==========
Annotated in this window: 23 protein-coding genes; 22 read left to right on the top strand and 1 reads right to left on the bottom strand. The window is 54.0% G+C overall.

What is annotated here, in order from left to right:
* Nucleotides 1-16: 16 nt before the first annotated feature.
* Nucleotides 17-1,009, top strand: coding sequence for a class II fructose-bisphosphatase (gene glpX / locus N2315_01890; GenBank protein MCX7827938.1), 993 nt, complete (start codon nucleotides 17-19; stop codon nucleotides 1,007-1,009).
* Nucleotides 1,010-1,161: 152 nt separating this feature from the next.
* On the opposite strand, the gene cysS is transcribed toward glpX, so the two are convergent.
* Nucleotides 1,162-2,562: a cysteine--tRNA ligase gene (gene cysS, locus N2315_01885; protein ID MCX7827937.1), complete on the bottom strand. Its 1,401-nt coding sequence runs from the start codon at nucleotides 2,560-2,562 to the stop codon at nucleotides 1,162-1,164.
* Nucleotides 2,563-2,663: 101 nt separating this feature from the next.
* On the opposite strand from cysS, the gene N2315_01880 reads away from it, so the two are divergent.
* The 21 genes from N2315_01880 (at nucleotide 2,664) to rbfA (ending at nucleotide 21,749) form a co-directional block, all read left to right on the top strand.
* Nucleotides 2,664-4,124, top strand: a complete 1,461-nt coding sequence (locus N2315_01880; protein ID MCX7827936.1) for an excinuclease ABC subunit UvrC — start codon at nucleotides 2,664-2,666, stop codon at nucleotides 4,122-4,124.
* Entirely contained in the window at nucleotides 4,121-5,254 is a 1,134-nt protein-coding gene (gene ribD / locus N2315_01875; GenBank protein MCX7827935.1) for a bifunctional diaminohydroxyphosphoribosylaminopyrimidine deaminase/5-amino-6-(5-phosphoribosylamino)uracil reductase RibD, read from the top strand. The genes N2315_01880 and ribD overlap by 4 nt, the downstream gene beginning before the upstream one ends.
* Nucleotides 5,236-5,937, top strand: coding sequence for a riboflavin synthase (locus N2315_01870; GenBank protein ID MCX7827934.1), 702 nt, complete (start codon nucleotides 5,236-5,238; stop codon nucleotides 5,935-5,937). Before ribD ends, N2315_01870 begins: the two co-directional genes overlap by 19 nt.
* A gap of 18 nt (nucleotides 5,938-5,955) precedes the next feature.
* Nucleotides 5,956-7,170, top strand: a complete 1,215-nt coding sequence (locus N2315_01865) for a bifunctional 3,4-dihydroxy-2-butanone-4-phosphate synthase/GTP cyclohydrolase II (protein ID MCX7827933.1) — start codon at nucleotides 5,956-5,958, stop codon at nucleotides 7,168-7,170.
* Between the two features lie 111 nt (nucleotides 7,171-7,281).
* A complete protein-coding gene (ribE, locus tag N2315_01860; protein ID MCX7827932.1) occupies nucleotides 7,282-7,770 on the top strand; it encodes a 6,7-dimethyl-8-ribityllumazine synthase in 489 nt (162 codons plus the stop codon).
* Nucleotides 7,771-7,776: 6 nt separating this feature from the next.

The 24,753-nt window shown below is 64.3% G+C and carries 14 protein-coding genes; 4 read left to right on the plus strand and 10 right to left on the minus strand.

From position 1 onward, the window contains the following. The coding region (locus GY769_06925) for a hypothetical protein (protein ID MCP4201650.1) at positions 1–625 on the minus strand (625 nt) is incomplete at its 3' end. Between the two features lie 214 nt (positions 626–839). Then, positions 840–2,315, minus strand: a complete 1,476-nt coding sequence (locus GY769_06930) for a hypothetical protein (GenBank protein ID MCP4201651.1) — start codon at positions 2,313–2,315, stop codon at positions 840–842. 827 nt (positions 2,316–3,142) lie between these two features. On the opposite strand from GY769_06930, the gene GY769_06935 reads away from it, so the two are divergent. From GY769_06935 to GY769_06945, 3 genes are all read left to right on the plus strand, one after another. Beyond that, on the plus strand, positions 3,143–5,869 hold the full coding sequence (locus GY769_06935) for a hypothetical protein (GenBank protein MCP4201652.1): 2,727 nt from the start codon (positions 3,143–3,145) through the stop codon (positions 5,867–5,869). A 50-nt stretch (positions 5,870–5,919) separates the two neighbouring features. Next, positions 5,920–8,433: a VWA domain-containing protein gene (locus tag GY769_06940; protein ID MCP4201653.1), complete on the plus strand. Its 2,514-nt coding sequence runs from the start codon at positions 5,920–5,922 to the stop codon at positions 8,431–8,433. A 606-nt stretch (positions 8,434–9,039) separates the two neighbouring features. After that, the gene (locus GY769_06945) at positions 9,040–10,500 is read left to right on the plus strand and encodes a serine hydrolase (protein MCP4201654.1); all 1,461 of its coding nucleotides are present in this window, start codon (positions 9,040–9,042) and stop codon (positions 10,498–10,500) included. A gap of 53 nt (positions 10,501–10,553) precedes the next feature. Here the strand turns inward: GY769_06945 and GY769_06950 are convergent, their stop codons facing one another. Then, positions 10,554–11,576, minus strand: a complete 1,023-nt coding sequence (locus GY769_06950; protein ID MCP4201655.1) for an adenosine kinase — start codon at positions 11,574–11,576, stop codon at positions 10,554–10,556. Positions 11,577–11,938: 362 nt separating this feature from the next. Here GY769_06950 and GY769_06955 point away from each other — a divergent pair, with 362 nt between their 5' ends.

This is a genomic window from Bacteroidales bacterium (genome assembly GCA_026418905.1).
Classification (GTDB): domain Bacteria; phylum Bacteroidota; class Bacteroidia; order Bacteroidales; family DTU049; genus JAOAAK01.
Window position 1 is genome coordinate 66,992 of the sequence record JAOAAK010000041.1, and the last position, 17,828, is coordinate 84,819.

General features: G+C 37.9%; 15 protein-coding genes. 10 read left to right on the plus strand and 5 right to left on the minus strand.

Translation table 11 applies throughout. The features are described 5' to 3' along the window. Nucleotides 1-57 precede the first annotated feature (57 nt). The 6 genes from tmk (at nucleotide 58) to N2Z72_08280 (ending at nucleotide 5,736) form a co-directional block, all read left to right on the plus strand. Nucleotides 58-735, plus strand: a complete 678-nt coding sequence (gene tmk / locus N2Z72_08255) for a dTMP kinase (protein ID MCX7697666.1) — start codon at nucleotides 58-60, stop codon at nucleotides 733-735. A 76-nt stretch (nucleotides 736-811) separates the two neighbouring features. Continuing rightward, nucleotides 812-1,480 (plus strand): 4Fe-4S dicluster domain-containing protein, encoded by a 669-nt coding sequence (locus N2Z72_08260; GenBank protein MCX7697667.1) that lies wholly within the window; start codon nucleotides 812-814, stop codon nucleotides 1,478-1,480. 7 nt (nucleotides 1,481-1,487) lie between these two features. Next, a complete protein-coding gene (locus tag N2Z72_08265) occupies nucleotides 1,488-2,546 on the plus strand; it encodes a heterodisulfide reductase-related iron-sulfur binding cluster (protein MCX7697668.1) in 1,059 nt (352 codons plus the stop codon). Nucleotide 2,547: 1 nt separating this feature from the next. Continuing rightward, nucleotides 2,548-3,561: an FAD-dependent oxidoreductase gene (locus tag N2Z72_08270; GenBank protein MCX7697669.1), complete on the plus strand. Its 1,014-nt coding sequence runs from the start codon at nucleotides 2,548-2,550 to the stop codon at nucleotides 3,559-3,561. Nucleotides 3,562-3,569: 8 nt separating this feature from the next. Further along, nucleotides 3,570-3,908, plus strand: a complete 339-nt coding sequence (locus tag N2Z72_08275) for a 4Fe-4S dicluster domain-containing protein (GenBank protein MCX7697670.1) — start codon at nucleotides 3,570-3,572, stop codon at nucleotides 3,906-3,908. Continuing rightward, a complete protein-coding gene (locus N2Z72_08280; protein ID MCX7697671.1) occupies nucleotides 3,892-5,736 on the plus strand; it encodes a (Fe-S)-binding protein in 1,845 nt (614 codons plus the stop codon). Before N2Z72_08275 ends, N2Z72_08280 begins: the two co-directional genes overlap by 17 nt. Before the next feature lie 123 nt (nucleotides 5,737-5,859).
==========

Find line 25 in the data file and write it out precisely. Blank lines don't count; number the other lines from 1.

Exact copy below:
Translation table 11 applies throughout. The features are described 5' to 3' along the window. Nucleotides 1-57 precede the first annotated feature (57 nt). The 6 genes from tmk (at nucleotide 58) to N2Z72_08280 (ending at nucleotide 5,736) form a co-directional block, all read left to right on the plus strand. Nucleotides 58-735, plus strand: a complete 678-nt coding sequence (gene tmk / locus N2Z72_08255) for a dTMP kinase (protein ID MCX7697666.1) — start codon at nucleotides 58-60, stop codon at nucleotides 733-735. A 76-nt stretch (nucleotides 736-811) separates the two neighbouring features. Continuing rightward, nucleotides 812-1,480 (plus strand): 4Fe-4S dicluster domain-containing protein, encoded by a 669-nt coding sequence (locus N2Z72_08260; GenBank protein MCX7697667.1) that lies wholly within the window; start codon nucleotides 812-814, stop codon nucleotides 1,478-1,480. 7 nt (nucleotides 1,481-1,487) lie between these two features. Next, a complete protein-coding gene (locus tag N2Z72_08265) occupies nucleotides 1,488-2,546 on the plus strand; it encodes a heterodisulfide reductase-related iron-sulfur binding cluster (protein MCX7697668.1) in 1,059 nt (352 codons plus the stop codon). Nucleotide 2,547: 1 nt separating this feature from the next. Continuing rightward, nucleotides 2,548-3,561: an FAD-dependent oxidoreductase gene (locus tag N2Z72_08270; GenBank protein MCX7697669.1), complete on the plus strand. Its 1,014-nt coding sequence runs from the start codon at nucleotides 2,548-2,550 to the stop codon at nucleotides 3,559-3,561. Nucleotides 3,562-3,569: 8 nt separating this feature from the next. Further along, nucleotides 3,570-3,908, plus strand: a complete 339-nt coding sequence (locus tag N2Z72_08275) for a 4Fe-4S dicluster domain-containing protein (GenBank protein MCX7697670.1) — start codon at nucleotides 3,570-3,572, stop codon at nucleotides 3,906-3,908. Continuing rightward, a complete protein-coding gene (locus N2Z72_08280; protein ID MCX7697671.1) occupies nucleotides 3,892-5,736 on the plus strand; it encodes a (Fe-S)-binding protein in 1,845 nt (614 codons plus the stop codon). Before N2Z72_08275 ends, N2Z72_08280 begins: the two co-directional genes overlap by 17 nt. Before the next feature lie 123 nt (nucleotides 5,737-5,859).